For documentation see also

Copying from one wiki to another

Templates often require CSS or other templates, so users frequently have trouble copying templates from one wiki to another. The steps below should work for most templates.

MediaWiki code

If you have import rights on the new wiki:

  1. Go to Special:Export on the original wiki, and download an .xml file with the complete history of all necessary templates, as follows:
    • Enter the name of the template in the big text box.
    • Check the box "Include templates".
    • Uncheck the box "Include only the current revision".
    • Click Export.
  2. Go to Special:Import on the new wiki and upload the .xml file.

If you don't have import rights on the new wiki:

  1. Go to Special:Export on the original wiki, and download an .xml file with the latest version only of all necessary templates, as follows:
    • Enter the name of the template in the big text box.
    • Check the box "Include templates".
    • Check the box "Include only the current revision".
    • Click Export.
  2. Open the file in a text editor and manually copy the text inside the <text> tag of each listed template into a similarly named template in your wiki. In the edit summary of each template, link to the original page for attribution.

This will copy the entire code necessary, and will suffice for some templates.


An extension often used in templates is ParserFunctions. Visit page ParserFunctions and check if any of the functions listed there are used in the templates you've copied. If so, you have to install the ParserFunctions extension. To install it, you'll need system admin access to the server of your MediaWiki instalation.

CSS and JavaScript code

Besides MediaWiki code, many templates make use of CSS and some rely on JavaScript to work fully. If the copied templates are not behaving as expected, this may be the cause. To copy the required CSS and JavaScript to your wiki you'll normally need to have admin priviledges, because you'll be editing system messages in the "MediaWiki:" namespace.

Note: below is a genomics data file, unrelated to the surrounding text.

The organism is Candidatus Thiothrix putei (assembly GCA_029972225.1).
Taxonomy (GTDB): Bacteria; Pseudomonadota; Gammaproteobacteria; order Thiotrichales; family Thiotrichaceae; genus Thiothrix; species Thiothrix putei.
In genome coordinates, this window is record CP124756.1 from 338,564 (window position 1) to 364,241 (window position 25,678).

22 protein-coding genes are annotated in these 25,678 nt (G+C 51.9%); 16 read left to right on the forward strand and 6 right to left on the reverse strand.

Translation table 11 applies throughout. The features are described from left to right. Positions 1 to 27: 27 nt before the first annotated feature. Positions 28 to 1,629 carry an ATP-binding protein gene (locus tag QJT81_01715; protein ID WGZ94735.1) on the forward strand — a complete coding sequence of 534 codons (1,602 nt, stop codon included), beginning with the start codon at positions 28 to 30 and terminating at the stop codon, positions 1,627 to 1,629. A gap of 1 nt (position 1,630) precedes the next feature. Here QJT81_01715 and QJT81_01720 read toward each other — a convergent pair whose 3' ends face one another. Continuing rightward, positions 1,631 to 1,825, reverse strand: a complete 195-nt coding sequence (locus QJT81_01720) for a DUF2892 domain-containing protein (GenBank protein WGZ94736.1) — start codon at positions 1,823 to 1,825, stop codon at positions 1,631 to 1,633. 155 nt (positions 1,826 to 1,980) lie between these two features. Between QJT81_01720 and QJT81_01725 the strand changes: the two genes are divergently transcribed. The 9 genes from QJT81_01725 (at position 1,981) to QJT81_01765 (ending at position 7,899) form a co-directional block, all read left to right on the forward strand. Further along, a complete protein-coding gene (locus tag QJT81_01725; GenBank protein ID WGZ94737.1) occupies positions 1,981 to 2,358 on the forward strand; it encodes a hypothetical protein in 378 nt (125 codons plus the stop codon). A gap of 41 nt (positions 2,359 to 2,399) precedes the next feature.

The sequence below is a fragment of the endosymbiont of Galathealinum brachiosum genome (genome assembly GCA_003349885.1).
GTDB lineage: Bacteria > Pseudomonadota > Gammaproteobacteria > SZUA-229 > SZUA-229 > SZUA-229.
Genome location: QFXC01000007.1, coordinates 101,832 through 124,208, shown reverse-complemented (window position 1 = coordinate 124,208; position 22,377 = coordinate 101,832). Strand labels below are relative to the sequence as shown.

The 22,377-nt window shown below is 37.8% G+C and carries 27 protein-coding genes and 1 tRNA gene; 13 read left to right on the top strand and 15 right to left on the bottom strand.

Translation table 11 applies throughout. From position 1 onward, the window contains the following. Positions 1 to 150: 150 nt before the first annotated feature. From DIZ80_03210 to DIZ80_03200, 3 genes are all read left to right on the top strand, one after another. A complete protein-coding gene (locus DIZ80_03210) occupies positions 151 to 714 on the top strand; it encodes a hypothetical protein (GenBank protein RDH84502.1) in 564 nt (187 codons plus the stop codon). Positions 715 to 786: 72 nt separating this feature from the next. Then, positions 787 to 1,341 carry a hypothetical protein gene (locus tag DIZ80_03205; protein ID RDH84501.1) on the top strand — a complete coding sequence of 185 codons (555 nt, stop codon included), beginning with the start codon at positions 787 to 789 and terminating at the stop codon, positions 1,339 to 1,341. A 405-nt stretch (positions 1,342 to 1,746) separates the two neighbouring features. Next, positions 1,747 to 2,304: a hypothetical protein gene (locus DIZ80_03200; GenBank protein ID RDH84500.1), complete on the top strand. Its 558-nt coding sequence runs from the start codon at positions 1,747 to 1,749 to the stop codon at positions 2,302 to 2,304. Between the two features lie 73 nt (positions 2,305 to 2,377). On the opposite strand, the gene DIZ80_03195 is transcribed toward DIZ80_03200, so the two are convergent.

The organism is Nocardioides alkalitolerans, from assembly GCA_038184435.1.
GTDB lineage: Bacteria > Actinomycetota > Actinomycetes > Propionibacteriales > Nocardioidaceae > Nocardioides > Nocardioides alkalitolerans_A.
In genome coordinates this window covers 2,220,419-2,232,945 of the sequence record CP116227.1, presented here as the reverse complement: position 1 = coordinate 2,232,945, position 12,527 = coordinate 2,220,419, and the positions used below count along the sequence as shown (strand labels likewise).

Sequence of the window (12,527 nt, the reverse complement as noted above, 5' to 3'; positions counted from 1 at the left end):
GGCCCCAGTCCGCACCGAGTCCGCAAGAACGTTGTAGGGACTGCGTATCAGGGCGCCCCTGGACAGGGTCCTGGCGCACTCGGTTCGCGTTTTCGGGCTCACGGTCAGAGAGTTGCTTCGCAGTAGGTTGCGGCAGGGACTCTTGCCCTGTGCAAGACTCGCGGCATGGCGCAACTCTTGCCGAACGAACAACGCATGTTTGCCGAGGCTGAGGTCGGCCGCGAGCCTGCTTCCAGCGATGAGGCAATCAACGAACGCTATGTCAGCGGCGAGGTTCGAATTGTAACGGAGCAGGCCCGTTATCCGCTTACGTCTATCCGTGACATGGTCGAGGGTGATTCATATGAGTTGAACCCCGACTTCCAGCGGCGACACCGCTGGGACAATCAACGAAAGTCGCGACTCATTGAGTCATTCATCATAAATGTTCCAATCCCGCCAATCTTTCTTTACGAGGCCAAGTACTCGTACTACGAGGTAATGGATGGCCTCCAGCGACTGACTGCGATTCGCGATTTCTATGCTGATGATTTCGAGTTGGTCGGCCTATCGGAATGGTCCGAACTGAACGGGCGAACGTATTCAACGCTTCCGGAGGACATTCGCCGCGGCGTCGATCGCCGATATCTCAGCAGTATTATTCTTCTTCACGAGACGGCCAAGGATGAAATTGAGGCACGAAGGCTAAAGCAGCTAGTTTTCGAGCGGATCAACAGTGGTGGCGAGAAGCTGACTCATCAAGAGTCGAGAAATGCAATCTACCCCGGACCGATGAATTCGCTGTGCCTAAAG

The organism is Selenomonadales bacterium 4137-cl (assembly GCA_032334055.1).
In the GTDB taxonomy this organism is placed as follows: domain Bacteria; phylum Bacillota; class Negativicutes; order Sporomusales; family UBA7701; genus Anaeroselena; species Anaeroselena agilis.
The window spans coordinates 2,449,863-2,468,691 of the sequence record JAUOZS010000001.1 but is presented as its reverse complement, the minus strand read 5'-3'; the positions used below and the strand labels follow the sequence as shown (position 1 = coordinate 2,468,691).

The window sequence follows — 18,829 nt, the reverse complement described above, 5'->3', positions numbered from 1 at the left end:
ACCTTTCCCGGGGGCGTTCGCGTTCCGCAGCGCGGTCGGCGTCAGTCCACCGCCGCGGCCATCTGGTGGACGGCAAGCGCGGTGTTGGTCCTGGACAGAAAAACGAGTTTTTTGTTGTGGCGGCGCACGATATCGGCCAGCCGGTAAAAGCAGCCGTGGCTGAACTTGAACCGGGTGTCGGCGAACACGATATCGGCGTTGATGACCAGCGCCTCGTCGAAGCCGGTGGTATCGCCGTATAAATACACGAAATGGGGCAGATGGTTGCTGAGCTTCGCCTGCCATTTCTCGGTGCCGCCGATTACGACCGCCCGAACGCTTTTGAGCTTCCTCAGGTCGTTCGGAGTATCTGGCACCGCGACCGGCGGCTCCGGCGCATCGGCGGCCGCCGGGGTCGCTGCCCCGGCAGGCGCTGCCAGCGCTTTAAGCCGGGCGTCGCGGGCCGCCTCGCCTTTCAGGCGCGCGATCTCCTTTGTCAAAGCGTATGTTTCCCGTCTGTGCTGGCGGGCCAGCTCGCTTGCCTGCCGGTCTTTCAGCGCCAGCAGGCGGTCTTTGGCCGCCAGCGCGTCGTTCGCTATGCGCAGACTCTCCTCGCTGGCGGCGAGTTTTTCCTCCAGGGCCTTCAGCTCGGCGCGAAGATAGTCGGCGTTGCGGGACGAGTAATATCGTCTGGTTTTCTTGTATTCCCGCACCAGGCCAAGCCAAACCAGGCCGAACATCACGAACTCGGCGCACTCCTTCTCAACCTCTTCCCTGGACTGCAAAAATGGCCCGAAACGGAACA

1. Look for the use of CSS classes (text like class="foobar") in the template text. If those classes appear in "MediaWiki:Common.css" or "MediaWiki:Monobook.css" on the original wiki, copy them to "MediaWiki:Common.css" on the new wiki and check if the template is now fine.
  2. If the copied template is still not working as expected, check if there is code in "MediaWiki:Common.js" or "MediaWiki:Monobook.js" on the original wiki. If so, you can try copying it to "MediaWiki:Common.js" on the new wiki. Normally, it is a good idea to only copy code from trusted sources, and first browsing the code to identify and select the parts that seem relevant. You may find comments that can serve as clues to identify the functionality of each part. When in doubt, copy all the code to the new wiki.

Edit notices

MediaWiki contains various features to display a custom notice above the edit form, depending on the page, namespace, or other circumstances. Below are the most important ones.

Editnotice (added in rev 1.14)
This is a per-namespace and per-page notice, only loaded in the content language.
The page "MediaWiki:Editnotice-N" is loaded for an entire namespace, where "N" is the namespace number. For example "MediaWiki:Editnotice-3" is loaded for user talk pages.
Each distinct page can have a specific notice via "MediaWiki:Editnotice-N-Title", where "N" is again the namespace number. Note that slashes (/) are replaced by hyphens (-). For example, "MediaWiki:Editnotice-2-Joe-sandbox" corresponds to both "User:Joe-sandbox" as "User:Joe/sandbox".
The message "MediaWiki:Talkpagetext" is loaded on any talk page as well. This corresponds to all "MediaWiki:Editnotice-X" messages together, where X is is an odd number. This message can be customized per user language.
It can contain for example recommendations regarding etiquette (or a link to a page where it is addressed) and a reminder for the users to always sign their posts with four tildes.
The message "MediaWiki:Editinginterface" is displayed while editing MediaWiki messages, above "MediaWiki:Editnotice-8" (8 is the namespace number of the MediaWiki namespace). This message, however, contains text by default and is translated into the user language.
Creating new pages
While creating a non-existing page, the user interface message "MediaWiki:Newarticletext" is displayed.

High-risk templates

Following project protection policy, page protection may be indefinitely applied to all templates and template redirects that have been identified by the community as being of high risk to Wikipedia. If fully protected, so that they can only be edited by administrators, or template-protected, so that they can only be edited by administrators and template editors, these templates should be changed only after consensus for the change has been established on the template's talk page. If semi-protected, templates may be edited by any established user, but users should ensure there is consensus for their edits and avoid edit wars on templates.